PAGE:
Traditional vs systems working

Whole System Healthy Weight Plan Infographics 10

A whole-system approach is defined by Public Health England as:

“A local whole systems approach responds to complexity through an ongoing, dynamic and flexible way of working. It enables local stakeholders, including communities, to come together, share an understanding of the reality of the challenge, consider how the local system is operating and where there are the greatest opportunities for change. Stakeholders agree actions and decide as a network how to work together in an integrated way to bring about sustainable, long term systems change”.

A whole systems approach encompasses ‘Health in All Policies’. It brings partners together from across a spectrum of organisations and sectors to create plans which focus on both the specific needs and assets of a place. The approach aims to effectively engage with communities and work with them to find the best solutions.


Developing a whole-system plan

To develop whole-system plan which aims to increase healthy weight and physical activity in East Sussex, partners have undertaken the following stages:

Building the local picture

Data and insight gathered to demonstrate the impact of obesity and physical inactivity locally.

Review of actions within existing plan (2016-19).

Identification of key organisations, departments and individuals currently engaged in supporting the healthy weight agenda and potential gaps.

Mapping the local system

A stakeholder event was held in February 2019 to celebrate the achievements of existing partners and introduce new partners to the agenda.

Partners were introduced to the concept of a whole system approach to tackling obesity.

Workshops were facilitated with partners, aiming to map the local system by identifying the local causal factors that lead to unhealthy weight and physical inactivity

Post event, work continued with partners to refine and develop through further workshops.

Nine individual systems maps were then collated to create the East Sussex Healthy Weight Systems Map, which demonstrates the multiple causal factors influencing the system.

Prioritisation

Eight thematic areas of the system map were identified.

In July 2019, the Healthy Weight Partnership was asked to prioritise three thematic areas of action which they believed they, or their organisations, could influence (i.e. via knowledge, leadership, expertise, resource etc.).

The three priority action areas chosen, alongside overarching actions, were:

  • Environment
  • Physical Activity
  • Food

Action planning

In October 2019 and January 2020, the Healthy Weight Partnership collectively proposed actions and reviewed how they aligned with the East Sussex system map.

Actions were reviewed to understand at which system level they were intervening; event, structure, goal, or belief (see appendix A).

System network

In addition to developing the plan, throughout 2019/20 the Healthy Weight Partnership reflected on its leadership, governance, collaboration, and the overall experience.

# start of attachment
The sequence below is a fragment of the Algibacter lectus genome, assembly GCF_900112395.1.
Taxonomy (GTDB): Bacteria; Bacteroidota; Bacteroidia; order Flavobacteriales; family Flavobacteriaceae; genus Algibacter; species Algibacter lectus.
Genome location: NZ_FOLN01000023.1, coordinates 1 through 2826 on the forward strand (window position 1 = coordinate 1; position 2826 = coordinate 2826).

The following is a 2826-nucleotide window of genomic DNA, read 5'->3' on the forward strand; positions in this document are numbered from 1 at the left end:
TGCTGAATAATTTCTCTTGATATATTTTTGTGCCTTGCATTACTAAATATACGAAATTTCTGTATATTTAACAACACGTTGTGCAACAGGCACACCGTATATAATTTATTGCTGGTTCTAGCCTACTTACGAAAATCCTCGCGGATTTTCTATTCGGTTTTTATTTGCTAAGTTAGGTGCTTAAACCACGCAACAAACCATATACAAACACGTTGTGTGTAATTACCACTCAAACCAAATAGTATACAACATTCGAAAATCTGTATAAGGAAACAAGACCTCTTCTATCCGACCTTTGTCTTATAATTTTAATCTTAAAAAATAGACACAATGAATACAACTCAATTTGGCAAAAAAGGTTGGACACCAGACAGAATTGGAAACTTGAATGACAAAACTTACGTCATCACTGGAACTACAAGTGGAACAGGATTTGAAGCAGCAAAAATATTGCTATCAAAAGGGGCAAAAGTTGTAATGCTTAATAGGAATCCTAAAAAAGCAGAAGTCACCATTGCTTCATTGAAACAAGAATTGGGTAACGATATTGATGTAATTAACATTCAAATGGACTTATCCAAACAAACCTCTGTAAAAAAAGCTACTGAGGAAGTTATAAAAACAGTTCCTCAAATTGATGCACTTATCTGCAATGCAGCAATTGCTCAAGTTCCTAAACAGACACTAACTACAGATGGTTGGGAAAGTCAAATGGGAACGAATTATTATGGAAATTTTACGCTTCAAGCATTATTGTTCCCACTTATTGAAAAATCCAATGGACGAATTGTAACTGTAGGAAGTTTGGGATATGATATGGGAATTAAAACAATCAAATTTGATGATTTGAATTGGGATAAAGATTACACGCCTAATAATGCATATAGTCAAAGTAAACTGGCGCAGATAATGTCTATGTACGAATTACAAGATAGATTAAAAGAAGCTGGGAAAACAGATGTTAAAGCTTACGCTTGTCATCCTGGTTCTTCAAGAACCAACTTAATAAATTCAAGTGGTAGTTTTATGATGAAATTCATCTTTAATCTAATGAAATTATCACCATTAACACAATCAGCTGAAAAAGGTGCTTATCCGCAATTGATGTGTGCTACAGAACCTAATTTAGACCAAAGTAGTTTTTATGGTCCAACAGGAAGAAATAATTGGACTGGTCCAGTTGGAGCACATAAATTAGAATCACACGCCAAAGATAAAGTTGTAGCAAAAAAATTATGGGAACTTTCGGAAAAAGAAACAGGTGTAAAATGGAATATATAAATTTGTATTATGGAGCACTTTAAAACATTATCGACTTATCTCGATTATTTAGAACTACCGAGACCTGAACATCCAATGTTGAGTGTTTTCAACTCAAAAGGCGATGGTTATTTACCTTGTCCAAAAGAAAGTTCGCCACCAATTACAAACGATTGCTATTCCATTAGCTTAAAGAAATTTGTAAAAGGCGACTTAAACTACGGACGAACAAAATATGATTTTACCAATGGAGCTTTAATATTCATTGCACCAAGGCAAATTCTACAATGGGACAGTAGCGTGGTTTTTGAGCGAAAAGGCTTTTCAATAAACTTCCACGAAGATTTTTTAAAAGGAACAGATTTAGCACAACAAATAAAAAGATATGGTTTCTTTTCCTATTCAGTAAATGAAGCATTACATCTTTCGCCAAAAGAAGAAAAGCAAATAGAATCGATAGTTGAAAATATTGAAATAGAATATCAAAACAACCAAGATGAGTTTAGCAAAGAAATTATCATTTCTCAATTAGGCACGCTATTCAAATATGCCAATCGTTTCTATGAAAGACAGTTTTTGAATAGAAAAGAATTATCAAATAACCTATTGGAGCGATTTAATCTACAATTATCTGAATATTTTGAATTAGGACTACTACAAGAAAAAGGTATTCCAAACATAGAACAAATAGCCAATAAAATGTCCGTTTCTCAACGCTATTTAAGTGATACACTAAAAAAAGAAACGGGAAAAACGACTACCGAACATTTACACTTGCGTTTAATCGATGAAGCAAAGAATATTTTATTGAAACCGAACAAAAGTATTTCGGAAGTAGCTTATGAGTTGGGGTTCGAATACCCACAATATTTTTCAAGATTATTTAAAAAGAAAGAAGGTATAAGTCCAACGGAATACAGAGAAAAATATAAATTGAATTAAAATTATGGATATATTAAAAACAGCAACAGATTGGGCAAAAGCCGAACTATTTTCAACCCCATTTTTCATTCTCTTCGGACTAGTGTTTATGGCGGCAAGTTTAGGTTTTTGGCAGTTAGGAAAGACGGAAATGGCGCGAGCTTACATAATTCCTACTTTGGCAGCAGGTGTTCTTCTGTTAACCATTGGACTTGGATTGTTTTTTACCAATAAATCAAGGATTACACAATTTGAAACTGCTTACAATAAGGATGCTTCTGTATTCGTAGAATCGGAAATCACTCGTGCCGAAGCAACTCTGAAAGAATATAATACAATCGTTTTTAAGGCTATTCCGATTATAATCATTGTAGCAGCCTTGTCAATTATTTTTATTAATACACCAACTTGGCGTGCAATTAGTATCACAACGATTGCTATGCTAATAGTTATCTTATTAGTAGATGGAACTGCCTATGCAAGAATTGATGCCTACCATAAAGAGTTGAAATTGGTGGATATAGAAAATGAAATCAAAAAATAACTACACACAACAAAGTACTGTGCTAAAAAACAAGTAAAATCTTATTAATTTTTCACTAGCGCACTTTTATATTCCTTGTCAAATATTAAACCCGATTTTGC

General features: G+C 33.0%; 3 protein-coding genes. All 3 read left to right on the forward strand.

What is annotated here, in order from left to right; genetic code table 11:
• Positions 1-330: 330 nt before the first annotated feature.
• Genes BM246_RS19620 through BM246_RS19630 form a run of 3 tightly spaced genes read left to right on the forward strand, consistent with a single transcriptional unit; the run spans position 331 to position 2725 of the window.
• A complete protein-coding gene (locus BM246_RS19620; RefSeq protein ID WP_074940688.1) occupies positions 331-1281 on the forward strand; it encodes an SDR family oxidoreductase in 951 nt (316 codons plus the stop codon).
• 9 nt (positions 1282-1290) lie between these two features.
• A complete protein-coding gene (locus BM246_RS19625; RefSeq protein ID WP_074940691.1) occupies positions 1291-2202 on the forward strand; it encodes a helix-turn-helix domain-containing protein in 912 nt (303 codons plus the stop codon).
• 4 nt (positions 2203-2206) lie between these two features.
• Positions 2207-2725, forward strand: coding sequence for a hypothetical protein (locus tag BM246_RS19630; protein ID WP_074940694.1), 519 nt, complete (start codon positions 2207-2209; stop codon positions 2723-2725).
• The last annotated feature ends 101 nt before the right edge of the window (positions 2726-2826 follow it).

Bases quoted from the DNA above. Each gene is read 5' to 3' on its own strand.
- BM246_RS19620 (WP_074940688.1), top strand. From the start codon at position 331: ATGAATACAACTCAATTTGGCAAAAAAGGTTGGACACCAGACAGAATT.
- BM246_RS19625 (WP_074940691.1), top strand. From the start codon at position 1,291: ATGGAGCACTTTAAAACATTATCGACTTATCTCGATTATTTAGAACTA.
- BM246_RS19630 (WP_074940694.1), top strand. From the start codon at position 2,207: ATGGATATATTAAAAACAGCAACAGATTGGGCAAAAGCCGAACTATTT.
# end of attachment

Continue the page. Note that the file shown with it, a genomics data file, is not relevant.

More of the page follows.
Areas identified as working well included: An overall understanding of what the partnership is trying to achieve; a sense we are achieving more together than as individual organisations; a good level of trust and respect between partners; and seeing value in committing their time to the partnership.

Areas identified for improvement included: Using individual’s abilities and skills within the partnerships effectively; establishing clearly defined roles and responsibilities; having a clear process for planning and implementing actions; and establishing a clear framework for monitoring progress.

Reflect and refresh

As a result of the Covid-19 pandemic, the April 2020 plan launch was postponed.

The pandemic was an opportunity to reflect on the plan and strengthen it in such areas as food security and sustainability, which due to the pandemic had become apparent as gaps. It was also an opportunity to reconsider actions considering the changes Covid-19 has made to our world. The plan was reviewed and refreshed between July and January, in collaboration between the Healthy Weight Partnership and new partners who were identified as part of the Covid-19 response.


Our priority areas for action

There are four areas we have prioritised for action.

Physical activity

To increase physical activity levels in East Sussex, we will:

  • Work with the sport and physical activity workforce to ensure that physical activity is for all and to create a wide range of opportunities that people can engage with, allowing the population of East Sussex to find an option which best suits their personal preference and needs.
  • Work with organisations beyond the partnership to promote the benefits of providing an offer which supports inactive individuals to become more active.
  • Make walking and cycling the easier choice for short journeys or part of longer journeys wherever possible.